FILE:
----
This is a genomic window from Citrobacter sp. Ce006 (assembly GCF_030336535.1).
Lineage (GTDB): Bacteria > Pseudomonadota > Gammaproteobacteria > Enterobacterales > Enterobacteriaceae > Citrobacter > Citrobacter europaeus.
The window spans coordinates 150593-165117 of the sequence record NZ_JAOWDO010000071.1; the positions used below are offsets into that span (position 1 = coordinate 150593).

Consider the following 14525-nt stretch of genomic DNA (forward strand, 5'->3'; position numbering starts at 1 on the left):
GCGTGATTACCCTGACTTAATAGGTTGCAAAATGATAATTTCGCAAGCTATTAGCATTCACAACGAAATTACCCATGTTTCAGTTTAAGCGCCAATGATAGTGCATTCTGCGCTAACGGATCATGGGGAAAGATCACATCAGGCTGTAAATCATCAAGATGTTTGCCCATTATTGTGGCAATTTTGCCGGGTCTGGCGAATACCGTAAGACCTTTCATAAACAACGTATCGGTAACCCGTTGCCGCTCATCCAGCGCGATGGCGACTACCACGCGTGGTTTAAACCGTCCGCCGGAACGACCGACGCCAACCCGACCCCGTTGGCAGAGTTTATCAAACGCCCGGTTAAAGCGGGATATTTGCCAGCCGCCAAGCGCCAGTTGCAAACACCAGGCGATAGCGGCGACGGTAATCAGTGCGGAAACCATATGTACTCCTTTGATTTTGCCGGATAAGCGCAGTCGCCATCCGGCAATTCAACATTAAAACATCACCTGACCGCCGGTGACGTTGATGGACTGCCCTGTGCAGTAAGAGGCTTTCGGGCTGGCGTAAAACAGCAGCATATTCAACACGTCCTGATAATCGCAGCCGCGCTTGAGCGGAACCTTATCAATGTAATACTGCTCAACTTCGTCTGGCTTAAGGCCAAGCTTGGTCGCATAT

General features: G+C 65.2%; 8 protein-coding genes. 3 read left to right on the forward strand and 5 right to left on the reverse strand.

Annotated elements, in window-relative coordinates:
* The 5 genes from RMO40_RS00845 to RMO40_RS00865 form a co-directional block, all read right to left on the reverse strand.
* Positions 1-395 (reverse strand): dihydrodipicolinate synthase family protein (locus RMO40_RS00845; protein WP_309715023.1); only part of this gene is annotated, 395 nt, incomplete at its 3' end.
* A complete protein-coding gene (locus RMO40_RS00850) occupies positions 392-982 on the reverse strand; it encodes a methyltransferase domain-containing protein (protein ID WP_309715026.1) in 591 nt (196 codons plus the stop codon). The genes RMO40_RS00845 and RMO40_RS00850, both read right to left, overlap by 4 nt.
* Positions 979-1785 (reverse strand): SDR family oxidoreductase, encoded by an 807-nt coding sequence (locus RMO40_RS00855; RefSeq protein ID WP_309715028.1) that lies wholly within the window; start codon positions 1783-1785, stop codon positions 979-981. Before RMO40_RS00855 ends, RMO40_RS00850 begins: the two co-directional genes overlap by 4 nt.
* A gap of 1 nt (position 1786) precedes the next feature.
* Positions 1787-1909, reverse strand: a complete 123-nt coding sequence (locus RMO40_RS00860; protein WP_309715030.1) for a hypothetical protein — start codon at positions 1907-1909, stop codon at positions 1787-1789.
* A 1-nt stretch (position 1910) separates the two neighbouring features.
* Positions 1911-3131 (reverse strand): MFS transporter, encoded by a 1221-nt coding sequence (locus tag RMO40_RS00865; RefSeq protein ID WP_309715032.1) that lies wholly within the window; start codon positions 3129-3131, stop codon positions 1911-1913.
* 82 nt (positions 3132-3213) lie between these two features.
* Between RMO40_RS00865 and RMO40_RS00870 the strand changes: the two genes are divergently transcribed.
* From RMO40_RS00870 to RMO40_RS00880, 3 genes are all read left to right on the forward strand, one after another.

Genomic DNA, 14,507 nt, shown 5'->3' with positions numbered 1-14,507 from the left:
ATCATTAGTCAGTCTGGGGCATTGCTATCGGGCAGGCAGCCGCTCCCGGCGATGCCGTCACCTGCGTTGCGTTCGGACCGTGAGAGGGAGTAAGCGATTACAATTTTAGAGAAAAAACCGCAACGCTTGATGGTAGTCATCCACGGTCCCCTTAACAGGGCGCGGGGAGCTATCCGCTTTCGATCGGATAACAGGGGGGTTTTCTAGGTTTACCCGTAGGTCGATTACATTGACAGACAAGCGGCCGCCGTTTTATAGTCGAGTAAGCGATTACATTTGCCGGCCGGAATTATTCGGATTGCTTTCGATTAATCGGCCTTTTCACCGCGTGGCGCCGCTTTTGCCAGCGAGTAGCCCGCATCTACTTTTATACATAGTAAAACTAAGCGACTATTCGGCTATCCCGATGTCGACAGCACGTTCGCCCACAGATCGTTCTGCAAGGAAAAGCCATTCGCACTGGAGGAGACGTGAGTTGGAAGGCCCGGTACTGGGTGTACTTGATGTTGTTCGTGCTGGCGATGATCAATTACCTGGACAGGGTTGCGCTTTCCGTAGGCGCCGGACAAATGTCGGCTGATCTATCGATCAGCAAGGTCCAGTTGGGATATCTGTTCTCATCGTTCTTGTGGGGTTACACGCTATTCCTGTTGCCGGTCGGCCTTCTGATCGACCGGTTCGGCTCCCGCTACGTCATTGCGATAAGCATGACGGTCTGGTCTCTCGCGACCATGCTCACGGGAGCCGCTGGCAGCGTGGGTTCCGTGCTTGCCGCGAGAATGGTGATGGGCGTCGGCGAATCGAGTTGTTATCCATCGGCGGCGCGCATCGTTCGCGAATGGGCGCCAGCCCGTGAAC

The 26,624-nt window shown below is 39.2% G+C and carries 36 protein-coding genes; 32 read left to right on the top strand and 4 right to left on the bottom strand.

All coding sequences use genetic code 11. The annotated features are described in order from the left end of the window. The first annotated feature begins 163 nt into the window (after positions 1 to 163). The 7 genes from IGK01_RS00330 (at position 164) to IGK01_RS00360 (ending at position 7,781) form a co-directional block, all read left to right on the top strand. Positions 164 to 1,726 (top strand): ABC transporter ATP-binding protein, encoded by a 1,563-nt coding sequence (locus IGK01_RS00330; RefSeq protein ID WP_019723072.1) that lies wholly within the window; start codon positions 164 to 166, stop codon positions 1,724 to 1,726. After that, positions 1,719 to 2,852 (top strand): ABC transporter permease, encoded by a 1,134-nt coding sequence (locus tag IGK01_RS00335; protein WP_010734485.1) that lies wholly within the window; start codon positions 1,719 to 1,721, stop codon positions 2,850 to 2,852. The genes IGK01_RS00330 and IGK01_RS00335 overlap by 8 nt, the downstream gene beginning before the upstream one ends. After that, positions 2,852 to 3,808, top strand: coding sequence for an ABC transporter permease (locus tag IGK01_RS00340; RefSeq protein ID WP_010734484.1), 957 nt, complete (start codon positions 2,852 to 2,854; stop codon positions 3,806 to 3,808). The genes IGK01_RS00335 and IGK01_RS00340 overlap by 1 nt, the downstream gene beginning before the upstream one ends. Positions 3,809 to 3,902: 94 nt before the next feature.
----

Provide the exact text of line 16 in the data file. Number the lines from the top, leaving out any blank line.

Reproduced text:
* 82 nt (positions 3132-3213) lie between these two features.